To What Extent Can Nazism in Power Be Seen as Totalitarianism in the Period 1933-1939?

1008 Words5 Pages
According to Fredrich’s “six point syndrome”, a totalitarian state must consist of an official ideology, a single mass party, terroristic police control, monopoly control of the media and arms and central control of the economy. During the Nazi Reich between 1933-1939, under Hitler as Fuhrer (supreme leader), the Nazi regime was able to successfully achieve aspects of totalitarianism by exerting tight control of the media and police; leading to control of certain aspects of German social, political, legal, economical and cultural life. However, there are significant features of the Nazi regime that simply fail to fit Friedrich's six, all encompassing concepts of totalitarianism. Central to the concept of totalitarianism is an official…show more content…
Instead, Hitler allowed for and in fact actually encouraged free market trading and industrialism in an attempt to recover the Germany economy from depression in the 1920’s; this in no way aligned with Friedreich's last principle in fact contradicts a significant characteristic of the totalitarian state. However, as Wolfgang Ruge argues, “the Nazi party developed a propaganda apparatus whose activities far eclipsed all previous heights of the demagogy of German imperialism.” On this note, it is widely agreed by historians that the regime was highly successful in one of Friedreich's principles; control of the increasingly powerful mass media in German society as a mechanism for public control. Primarily coordinated through the work of propaganda minister Goebbels, Hitler was portrayed as a leader who was at the same time moderate and reasonable who put the national good before his own interest. Other themes highlighted images of strength and authority which appealed to the highly nationalist German population; epitomised by Hitler appearing out of the sky to lead the German people depicted in Riefenstahl's 1934 film Triumph of the Will, still widely considered the most influential propaganda film of all time. The radio, state produced to be inexpensive, become the regimes number one weapon as it allowed propaganda to not only infiltrate but permeate as many homes as possible. This control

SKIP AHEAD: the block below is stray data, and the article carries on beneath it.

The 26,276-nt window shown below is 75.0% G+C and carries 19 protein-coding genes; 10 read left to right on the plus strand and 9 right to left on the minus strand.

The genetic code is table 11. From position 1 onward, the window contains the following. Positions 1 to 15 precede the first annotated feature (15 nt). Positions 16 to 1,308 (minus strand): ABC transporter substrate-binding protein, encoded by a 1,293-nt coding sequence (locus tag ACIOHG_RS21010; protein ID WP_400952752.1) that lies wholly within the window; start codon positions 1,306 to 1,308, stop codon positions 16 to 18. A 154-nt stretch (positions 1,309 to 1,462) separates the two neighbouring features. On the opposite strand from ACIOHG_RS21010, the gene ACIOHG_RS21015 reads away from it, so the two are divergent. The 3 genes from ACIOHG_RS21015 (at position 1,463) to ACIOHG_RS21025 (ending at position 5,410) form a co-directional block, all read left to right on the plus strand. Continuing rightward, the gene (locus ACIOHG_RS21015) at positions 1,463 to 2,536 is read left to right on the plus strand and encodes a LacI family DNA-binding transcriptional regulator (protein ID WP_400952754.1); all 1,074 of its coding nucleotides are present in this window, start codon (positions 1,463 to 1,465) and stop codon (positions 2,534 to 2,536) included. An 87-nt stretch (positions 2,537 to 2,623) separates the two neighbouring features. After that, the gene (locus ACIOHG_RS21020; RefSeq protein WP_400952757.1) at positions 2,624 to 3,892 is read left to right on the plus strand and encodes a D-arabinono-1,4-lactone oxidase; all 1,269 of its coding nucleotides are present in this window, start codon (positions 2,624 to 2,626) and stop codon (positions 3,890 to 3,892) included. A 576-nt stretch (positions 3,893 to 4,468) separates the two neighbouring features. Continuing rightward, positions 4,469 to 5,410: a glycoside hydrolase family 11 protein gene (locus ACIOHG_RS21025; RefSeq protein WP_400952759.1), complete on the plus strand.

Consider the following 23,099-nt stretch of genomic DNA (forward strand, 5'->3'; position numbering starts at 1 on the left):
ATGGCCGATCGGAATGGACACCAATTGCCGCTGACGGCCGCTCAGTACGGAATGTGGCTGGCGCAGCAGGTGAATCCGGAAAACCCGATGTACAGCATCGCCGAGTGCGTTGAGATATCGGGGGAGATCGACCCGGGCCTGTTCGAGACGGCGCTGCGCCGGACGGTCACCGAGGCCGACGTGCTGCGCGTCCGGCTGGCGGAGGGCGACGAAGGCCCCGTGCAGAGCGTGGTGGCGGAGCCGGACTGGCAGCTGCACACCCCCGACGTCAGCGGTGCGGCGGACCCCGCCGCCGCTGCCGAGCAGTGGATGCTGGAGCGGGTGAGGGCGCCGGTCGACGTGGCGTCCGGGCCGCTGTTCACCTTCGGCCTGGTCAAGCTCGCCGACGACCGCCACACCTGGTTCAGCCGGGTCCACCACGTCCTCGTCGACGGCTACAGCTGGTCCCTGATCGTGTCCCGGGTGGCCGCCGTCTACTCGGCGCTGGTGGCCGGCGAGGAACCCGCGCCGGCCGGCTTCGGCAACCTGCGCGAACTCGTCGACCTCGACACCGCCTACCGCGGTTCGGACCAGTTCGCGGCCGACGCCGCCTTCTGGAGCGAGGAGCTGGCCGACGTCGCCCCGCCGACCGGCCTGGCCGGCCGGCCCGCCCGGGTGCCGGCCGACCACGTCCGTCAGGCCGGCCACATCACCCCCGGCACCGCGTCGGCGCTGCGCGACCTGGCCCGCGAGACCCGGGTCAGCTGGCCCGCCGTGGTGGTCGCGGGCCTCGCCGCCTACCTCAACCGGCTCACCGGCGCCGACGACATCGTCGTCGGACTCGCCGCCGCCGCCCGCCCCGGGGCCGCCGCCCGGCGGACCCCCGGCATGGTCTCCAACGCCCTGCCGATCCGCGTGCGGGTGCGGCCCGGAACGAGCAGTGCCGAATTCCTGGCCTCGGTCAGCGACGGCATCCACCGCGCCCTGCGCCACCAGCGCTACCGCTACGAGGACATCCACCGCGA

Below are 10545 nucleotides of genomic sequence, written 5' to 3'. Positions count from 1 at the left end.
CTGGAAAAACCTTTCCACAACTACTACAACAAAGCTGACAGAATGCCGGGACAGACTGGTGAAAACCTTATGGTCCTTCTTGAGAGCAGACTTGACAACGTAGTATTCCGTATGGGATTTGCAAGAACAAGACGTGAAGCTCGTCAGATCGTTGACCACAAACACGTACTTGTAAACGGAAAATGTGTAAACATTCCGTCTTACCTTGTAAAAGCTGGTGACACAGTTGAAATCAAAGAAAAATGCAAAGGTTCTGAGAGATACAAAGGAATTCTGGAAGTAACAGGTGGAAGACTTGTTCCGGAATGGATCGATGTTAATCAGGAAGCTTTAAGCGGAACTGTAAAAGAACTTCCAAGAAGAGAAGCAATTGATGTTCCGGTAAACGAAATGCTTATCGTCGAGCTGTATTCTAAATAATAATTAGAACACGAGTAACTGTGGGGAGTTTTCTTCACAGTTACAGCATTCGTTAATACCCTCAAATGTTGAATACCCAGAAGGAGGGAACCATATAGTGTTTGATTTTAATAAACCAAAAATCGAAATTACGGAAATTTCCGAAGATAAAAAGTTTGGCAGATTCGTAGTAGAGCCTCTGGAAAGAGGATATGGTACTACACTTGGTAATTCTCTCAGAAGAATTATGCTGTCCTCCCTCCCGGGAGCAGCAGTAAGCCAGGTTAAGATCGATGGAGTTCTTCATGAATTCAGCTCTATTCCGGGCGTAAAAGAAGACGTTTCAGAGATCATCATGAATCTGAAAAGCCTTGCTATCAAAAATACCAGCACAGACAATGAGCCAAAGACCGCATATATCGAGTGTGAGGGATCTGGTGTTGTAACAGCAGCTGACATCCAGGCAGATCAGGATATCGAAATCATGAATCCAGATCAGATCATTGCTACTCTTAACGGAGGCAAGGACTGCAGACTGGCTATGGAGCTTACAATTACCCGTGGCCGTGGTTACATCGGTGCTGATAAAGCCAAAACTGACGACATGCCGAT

More about To What Extent Can Nazism in Power Be Seen as Totalitarianism in the Period 1933-1939?

Open Document